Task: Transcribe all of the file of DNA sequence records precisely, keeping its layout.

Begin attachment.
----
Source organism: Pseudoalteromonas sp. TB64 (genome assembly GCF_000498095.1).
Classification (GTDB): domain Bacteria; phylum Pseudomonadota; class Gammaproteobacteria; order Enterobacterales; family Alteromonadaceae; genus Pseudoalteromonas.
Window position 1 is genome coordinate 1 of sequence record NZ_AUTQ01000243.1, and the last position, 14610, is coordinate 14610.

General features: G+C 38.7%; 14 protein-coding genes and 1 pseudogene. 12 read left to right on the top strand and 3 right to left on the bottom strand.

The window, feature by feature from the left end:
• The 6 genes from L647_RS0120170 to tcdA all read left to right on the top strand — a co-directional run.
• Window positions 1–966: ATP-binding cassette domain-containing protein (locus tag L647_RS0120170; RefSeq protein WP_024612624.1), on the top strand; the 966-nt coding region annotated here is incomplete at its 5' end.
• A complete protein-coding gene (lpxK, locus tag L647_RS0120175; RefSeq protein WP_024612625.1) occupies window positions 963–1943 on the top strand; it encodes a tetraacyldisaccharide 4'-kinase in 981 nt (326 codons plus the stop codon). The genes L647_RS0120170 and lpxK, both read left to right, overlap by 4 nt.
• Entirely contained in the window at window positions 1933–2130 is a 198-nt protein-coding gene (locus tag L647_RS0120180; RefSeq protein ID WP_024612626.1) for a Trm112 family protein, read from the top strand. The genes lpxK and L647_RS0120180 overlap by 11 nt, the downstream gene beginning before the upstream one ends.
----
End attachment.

Source organism: Pseudoalteromonas sp. TB64 (genome assembly GCF_000498095.1).
Classification (GTDB): domain Bacteria; phylum Pseudomonadota; class Gammaproteobacteria; order Enterobacterales; family Alteromonadaceae; genus Pseudoalteromonas.
Window position 1 is genome coordinate 1 of sequence record NZ_AUTQ01000243.1, and the last position, 14610, is coordinate 14610.

General features: G+C 38.7%; 14 protein-coding genes and 1 pseudogene. 12 read left to right on the top strand and 3 right to left on the bottom strand.

The window, feature by feature from the left end:
• The 6 genes from L647_RS0120170 to tcdA all read left to right on the top strand — a co-directional run.
• Window positions 1–966: ATP-binding cassette domain-containing protein (locus tag L647_RS0120170; RefSeq protein WP_024612624.1), on the top strand; the 966-nt coding region annotated here is incomplete at its 5' end.
• A complete protein-coding gene (lpxK, locus tag L647_RS0120175; RefSeq protein WP_024612625.1) occupies window positions 963–1943 on the top strand; it encodes a tetraacyldisaccharide 4'-kinase in 981 nt (326 codons plus the stop codon). The genes L647_RS0120170 and lpxK, both read left to right, overlap by 4 nt.
• Entirely contained in the window at window positions 1933–2130 is a 198-nt protein-coding gene (locus tag L647_RS0120180; RefSeq protein ID WP_024612626.1) for a Trm112 family protein, read from the top strand. The genes lpxK and L647_RS0120180 overlap by 11 nt, the downstream gene beginning before the upstream one ends.